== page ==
Last Friday was a day that will be etched in my mind forever.  Having received a telephone call that it was time to say my final goodbye to a dear friend, I immediately left my prison job in Avenel en route to Kimball Medical Center in Lakewood , New Jersey .  What normally takes about 40 minutes to drive took nearly two hours due to a horrific traffic jam.  As I sat helplessly behind my steering wheel, I replayed memories in my mind of the man I was trying so desperately to get to to say goodbye. 

I met Earl by happenstance.  I had begun a project to assist corrections officers with returning to school and Earl was a counselor at the county college in which my staff and I worked.  One of my closest friends suggested that Earl work with my staff due to his uncanny ability to connect with a diverse group of individuals.  And there began my experience of Earl Thomas Teasley, a gentle giant.

Getting to know Earl was one of the most rewarding experiences I have had.  Earl had a quiet charisma and a bright smile that you just could not help but to love.  He gave of himself in ways none of us can even begin to measure.  As a Professor and Counselor at Brookdale Community College , Earl touched thousands upon thousands of lives.  He represented his colleagues through his affiliation with the New Jersey Education Association (NJEA) and his community as an activist with Garden State Equality.

Counted among Earlís proudest accomplishments was his service chairing the Monmouth County Human Relations Commission.  In that capacity, Earl championed human rights by bringing together the resources of business, government and the people of the diverse communities of Monmouth County to fight hate and bias at all levels.  As a staunch advocate for both marriage equality and equal rights for the Gay, Lesbian, Bisexual and Transgendered Community, Earl could be found at Pride events throughout the country.  And he did not stop there.  Earl was also active in the New Jersey Chapter of the NAACP.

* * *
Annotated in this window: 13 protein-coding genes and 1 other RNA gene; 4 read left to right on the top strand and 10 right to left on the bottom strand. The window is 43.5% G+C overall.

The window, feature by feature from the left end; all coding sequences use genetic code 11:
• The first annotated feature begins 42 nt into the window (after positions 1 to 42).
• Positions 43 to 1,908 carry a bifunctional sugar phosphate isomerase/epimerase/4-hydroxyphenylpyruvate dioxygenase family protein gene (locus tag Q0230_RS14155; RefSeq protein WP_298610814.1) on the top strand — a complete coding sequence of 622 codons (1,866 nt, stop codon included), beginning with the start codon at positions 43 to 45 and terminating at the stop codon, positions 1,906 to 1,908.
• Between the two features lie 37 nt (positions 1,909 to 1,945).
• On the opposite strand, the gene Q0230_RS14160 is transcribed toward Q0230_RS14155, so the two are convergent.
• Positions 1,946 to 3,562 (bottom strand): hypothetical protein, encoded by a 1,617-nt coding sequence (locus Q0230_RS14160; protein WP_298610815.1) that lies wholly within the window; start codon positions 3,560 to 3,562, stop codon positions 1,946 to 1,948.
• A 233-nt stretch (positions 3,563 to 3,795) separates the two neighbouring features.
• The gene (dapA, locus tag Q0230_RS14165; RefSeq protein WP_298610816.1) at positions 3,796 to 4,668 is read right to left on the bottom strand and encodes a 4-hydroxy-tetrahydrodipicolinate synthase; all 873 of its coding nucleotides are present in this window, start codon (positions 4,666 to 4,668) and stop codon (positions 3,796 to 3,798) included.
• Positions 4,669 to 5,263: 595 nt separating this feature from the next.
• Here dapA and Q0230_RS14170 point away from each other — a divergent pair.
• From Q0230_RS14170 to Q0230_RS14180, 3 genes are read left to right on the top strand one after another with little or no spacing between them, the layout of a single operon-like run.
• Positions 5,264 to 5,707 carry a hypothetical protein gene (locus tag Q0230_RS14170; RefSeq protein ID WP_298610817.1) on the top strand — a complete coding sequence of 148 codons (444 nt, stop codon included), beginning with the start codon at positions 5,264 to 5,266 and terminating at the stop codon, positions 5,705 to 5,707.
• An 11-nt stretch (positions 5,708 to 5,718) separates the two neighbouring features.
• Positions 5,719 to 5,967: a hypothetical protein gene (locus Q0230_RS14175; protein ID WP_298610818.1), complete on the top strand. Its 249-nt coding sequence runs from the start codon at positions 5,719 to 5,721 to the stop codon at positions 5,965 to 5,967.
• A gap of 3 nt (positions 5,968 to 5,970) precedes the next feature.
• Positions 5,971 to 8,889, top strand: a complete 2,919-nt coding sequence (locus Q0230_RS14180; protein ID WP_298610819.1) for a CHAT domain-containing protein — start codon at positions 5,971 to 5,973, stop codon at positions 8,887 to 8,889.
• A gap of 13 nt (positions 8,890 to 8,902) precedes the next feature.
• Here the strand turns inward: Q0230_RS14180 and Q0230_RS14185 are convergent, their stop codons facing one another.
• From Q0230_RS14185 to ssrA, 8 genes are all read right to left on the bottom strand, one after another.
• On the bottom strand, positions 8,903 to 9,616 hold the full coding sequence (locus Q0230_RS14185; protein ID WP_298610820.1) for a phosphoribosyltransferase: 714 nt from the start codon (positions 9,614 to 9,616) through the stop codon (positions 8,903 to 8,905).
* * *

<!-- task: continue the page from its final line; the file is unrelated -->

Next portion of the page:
While Earl was recognized many times throughout his life, most recently he was honored by Garden State Equality for his contributions and received a certificate of special congressional recognition from the United States Congress.  But I digress; as I sat in the parking lot that was Route 9 last Friday, I remembered my wedding day. 

As an ordained minister, Earl officiated the civil union of my husband Ed and me.. During our ceremony, Earl recounted that in each of us burns the spark of the Divine and encouraged us to always see that light in each other.  Earl was the perfect model of always seeing the light in others.  While we cried tears of joy on that day, we also cried tears of pain together as we lost another dear friend in a plane crash.  During times of happiness and times of pain, Earl was there.

My fondest memories though involve laughing, sometimes uncontrollably, at cookouts and dinners out celebrating one or another of our friendís accomplishments or milestones.  In fact, we used just about any excuse to get together almost the exact same group of friends for we so enjoyed each otherís company.

As the traffic finally subsided and I arrived at Kimball Medical Center ís CCU, I was greeted by that same group of friends that attended nearly every significant event in each otherís lives in recent times.  The same folks who always seemed to come together were there.  And then we did what we had come to do.  We circled our dear friend Earl with love and were with him as he crossed over into eternal life.

April 22, 2010